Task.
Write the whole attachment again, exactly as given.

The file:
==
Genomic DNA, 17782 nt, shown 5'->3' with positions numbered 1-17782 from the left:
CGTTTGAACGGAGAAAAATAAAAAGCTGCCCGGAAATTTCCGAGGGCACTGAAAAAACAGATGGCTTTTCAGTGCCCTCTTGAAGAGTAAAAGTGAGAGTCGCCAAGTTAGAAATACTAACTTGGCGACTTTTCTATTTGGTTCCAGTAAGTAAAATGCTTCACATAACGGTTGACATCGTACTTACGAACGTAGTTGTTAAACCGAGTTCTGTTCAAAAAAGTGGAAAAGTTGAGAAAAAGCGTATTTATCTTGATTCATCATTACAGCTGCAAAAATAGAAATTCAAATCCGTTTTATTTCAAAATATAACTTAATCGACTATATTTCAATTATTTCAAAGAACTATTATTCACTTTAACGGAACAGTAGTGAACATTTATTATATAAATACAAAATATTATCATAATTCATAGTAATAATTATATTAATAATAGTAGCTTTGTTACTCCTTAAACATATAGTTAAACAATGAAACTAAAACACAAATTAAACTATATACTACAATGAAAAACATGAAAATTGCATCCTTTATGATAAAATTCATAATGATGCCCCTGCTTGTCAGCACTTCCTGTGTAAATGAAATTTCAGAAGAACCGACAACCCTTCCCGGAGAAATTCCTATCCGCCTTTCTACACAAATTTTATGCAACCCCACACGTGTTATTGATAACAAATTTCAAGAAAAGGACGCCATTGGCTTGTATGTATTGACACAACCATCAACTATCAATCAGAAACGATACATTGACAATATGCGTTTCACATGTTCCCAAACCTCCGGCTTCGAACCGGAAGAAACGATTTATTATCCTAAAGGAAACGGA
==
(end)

Genomic DNA, 17782 nt, shown 5'->3' with positions numbered 1-17782 from the left:
CGTTTGAACGGAGAAAAATAAAAAGCTGCCCGGAAATTTCCGAGGGCACTGAAAAAACAGATGGCTTTTCAGTGCCCTCTTGAAGAGTAAAAGTGAGAGTCGCCAAGTTAGAAATACTAACTTGGCGACTTTTCTATTTGGTTCCAGTAAGTAAAATGCTTCACATAACGGTTGACATCGTACTTACGAACGTAGTTGTTAAACCGAGTTCTGTTCAAAAAAGTGGAAAAGTTGAGAAAAAGCGTATTTATCTTGATTCATCATTACAGCTGCAAAAATAGAAATTCAAATCCGTTTTATTTCAAAATATAACTTAATCGACTATATTTCAATTATTTCAAAGAACTATTATTCACTTTAACGGAACAGTAGTGAACATTTATTATATAAATACAAAATATTATCATAATTCATAGTAATAATTATATTAATAATAGTAGCTTTGTTACTCCTTAAACATATAGTTAAACAATGAAACTAAAACACAAATTAAACTATATACTACAATGAAAAACATGAAAATTGCATCCTTTATGATAAAATTCATAATGATGCCCCTGCTTGTCAGCACTTCCTGTGTAAATGAAATTTCAGAAGAACCGACAACCCTTCCCGGAGAAATTCCTATCCGCCTTTCTACACAAATTTTATGCAACCCCACACGTGTTATTGATAACAAATTTCAAGAAAAGGACGCCATTGGCTTGTATGTATTGACACAACCATCAACTATCAATCAGAAACGATACATTGACAATATGCGTTTCACATGTTCCCAAACCTCCGGCTTCGAACCGGAAGAAACGATTTATTATCCTAAAGGAAACGGA